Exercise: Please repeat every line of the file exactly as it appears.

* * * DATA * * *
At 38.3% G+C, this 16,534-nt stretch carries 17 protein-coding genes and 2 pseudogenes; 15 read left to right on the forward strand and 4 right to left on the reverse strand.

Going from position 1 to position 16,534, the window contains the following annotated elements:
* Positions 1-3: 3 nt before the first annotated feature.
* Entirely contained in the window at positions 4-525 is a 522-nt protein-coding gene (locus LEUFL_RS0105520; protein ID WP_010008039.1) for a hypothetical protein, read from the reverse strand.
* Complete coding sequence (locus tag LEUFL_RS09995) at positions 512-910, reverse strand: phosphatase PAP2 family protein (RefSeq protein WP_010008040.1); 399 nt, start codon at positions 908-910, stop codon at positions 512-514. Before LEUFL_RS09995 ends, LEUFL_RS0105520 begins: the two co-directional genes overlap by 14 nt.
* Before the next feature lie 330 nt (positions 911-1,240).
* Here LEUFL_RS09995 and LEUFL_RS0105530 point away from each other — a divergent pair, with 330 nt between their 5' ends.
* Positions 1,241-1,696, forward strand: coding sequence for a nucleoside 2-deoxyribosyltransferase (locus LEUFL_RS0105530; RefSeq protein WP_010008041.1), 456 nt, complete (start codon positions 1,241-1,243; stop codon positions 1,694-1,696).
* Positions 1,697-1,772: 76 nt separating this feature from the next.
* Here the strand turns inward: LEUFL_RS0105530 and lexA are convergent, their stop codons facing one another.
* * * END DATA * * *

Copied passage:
At 38.3% G+C, this 16,534-nt stretch carries 17 protein-coding genes and 2 pseudogenes; 15 read left to right on the forward strand and 4 right to left on the reverse strand.

Going from position 1 to position 16,534, the window contains the following annotated elements:
* Positions 1-3: 3 nt before the first annotated feature.
* Entirely contained in the window at positions 4-525 is a 522-nt protein-coding gene (locus LEUFL_RS0105520; protein ID WP_010008039.1) for a hypothetical protein, read from the reverse strand.
* Complete coding sequence (locus tag LEUFL_RS09995) at positions 512-910, reverse strand: phosphatase PAP2 family protein (RefSeq protein WP_010008040.1); 399 nt, start codon at positions 908-910, stop codon at positions 512-514. Before LEUFL_RS09995 ends, LEUFL_RS0105520 begins: the two co-directional genes overlap by 14 nt.
* Before the next feature lie 330 nt (positions 911-1,240).
* Here LEUFL_RS09995 and LEUFL_RS0105530 point away from each other — a divergent pair, with 330 nt between their 5' ends.
* Positions 1,241-1,696, forward strand: coding sequence for a nucleoside 2-deoxyribosyltransferase (locus LEUFL_RS0105530; RefSeq protein WP_010008041.1), 456 nt, complete (start codon positions 1,241-1,243; stop codon positions 1,694-1,696).
* Positions 1,697-1,772: 76 nt separating this feature from the next.
* Here the strand turns inward: LEUFL_RS0105530 and lexA are convergent, their stop codons facing one another.